Angie's List recently published an article about 7 key electrical safety tips for homeowners. An integral system each of us relies on to light our home, run a myriad of appliances, entertainment devices and so much more, these tips may alert you to potential issues that should be repaired by a licensed electrician.
1. Schedule an electrical safety inspection
Older homes may have wiring that cannot properly handle the demands of today's electrical use. To discern whether your electrical system has been upgraded, schedule an inspection of your electrical system to ensure it is capable of safely taking on your usage.
2. Know your electrical panel
According to the Angie's List article, "as recently as the 1990s, faulty electrical panels were being installed in many new homes. Certain brands, including Federal Pacific, ITE Pushmatic, Zinsco and GTE/Sylvania, are no longer manufactured and pose electrical hazards that could lead to a fire. Your electric panel should never feel hot to the touch."
3. Understand your breakers
When your breakers trip, that is their way of telling you that there are too many things connected to the same circuit. You can either reconfigure your appliances or call in a licensed electrician if the issue continues.
4. Keep fire extinguishers on hand
The ONLY way to put out an electrical fire is with a fire-retardant chemical fire extinguisher. NEVER use water, which conducts electricity. Keep fire extinguishers on every level of your home. Know how to use them and when they need to be replaced. (NOTE: It is also wise to keep an extinguisher in the trunk of your car.)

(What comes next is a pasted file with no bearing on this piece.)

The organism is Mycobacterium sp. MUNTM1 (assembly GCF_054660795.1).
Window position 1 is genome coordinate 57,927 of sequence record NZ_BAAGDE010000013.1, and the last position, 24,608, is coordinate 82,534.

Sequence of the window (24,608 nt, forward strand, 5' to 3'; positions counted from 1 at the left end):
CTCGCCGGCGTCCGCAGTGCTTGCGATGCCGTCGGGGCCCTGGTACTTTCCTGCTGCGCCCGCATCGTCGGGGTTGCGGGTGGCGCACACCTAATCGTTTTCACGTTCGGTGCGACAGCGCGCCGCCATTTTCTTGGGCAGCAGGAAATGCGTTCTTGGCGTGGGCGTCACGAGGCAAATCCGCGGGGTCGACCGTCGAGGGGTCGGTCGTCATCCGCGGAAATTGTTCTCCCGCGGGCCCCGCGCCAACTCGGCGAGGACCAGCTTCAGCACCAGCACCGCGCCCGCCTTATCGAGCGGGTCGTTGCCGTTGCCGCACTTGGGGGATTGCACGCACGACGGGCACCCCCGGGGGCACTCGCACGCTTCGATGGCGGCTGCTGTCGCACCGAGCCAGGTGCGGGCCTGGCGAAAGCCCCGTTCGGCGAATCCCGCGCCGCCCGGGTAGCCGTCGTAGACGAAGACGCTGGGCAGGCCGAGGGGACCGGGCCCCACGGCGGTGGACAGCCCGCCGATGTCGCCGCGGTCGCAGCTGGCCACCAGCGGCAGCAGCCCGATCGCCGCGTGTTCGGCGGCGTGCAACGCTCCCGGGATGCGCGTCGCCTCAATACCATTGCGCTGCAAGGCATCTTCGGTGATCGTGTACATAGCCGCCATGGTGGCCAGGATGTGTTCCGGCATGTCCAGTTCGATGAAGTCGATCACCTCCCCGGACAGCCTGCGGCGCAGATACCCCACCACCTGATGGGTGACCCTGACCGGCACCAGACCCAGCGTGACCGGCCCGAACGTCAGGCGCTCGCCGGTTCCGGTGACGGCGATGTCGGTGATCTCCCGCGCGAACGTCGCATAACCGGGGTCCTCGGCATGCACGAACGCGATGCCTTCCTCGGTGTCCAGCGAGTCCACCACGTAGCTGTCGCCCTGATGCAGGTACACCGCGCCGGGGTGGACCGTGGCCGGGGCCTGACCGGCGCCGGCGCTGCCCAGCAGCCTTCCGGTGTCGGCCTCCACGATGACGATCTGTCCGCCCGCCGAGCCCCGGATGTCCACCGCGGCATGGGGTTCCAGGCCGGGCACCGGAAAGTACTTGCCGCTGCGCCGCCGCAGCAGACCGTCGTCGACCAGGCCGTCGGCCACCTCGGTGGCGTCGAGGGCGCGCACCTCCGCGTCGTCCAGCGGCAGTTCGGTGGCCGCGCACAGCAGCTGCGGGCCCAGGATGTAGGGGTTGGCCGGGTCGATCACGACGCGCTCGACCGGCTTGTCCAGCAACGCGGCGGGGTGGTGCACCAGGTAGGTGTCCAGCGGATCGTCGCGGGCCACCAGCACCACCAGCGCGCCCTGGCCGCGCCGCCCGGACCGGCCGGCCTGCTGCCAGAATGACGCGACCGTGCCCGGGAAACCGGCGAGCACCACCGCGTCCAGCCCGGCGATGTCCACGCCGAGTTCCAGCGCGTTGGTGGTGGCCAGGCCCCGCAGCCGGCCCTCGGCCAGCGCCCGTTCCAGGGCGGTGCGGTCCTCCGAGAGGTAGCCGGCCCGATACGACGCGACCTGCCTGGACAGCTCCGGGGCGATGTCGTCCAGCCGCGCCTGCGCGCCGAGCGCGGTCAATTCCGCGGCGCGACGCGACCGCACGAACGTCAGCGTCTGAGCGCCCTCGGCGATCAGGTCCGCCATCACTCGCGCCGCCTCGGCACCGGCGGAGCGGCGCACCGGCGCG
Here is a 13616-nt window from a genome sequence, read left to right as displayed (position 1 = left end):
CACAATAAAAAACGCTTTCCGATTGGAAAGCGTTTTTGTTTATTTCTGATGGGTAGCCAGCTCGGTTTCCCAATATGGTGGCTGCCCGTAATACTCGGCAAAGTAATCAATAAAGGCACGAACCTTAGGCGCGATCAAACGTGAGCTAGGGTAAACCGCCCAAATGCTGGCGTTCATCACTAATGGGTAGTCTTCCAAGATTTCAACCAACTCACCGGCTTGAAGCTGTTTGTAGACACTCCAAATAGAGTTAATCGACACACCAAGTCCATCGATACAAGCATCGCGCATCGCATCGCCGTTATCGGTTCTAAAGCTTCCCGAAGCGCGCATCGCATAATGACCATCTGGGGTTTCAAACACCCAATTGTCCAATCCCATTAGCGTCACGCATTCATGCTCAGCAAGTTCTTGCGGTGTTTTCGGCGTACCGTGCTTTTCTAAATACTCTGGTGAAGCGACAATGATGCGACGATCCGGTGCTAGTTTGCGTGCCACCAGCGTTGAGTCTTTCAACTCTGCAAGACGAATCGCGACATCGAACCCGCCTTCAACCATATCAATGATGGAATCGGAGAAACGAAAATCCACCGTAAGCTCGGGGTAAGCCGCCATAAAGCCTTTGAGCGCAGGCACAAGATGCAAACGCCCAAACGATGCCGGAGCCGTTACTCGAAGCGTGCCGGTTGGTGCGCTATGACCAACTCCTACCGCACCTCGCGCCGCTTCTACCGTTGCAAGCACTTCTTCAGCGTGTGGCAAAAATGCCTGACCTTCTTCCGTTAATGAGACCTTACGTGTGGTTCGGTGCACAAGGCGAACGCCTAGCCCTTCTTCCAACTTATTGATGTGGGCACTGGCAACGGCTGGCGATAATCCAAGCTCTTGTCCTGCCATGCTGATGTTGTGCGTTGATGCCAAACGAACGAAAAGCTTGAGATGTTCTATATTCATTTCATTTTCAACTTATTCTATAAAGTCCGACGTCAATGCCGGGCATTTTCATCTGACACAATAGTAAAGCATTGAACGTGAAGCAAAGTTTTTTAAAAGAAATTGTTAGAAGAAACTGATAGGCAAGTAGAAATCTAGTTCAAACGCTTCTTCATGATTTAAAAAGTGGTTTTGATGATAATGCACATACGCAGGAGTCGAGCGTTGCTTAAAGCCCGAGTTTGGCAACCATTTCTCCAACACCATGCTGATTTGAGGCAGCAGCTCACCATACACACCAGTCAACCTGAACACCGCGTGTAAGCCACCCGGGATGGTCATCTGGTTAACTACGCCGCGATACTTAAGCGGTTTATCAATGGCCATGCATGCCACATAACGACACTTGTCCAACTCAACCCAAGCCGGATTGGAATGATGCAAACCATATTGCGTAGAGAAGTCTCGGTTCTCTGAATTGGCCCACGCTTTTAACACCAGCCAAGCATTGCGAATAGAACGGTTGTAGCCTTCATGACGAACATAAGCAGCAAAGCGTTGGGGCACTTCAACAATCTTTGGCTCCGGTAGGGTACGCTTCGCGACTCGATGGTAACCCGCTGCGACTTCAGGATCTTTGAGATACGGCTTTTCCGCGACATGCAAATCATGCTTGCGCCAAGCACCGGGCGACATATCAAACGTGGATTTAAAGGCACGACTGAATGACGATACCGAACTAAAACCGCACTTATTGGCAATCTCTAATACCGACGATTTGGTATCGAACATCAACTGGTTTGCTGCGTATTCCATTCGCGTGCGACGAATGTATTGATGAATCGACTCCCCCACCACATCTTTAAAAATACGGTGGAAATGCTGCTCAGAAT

5. Feel your outlets
Just as with your electrical panel, outlets should not feel warm to the touch. Any heat emanating from an outlet could be an indicator of an issue including loose or damaged wiring, the load on the associated circuit is too high or the wiring isn't up to code. If plugs don't stay put in the outlet or the outlet is loose, that's an indication it is time to replace them. Replace two-pronged outlets with newer, grounded three-pronged outlets. Any outlet near water should be switched to code-correct GFCI outlets. Be sure to have an electrician perform all such work.
6. Keep an eye on your lights
If your lights flicker, do not ignore this warning sign. This could indicate your panel may need replaced or that the circuit itself is over burdened.
7. Ground older appliances
All appliances should have three-pronged plugs that connect properly to a grounded outlet to reduce the potential for electrical shock. Any kitchen appliances with two-pronged plugs should be replaced. All kitchen and bath outlets should be GFCI. Again, always have a licensed electrician do all of this work.
To make sure all the electrical systems in your home are safe, up to code and working as they should, hire a trusted electrician to handle the job. If you need recommendations, please contact The Costa Group-we will be happy to provide the names of vendors we trust!
Article excerpt from Angie's List, author Bill Root.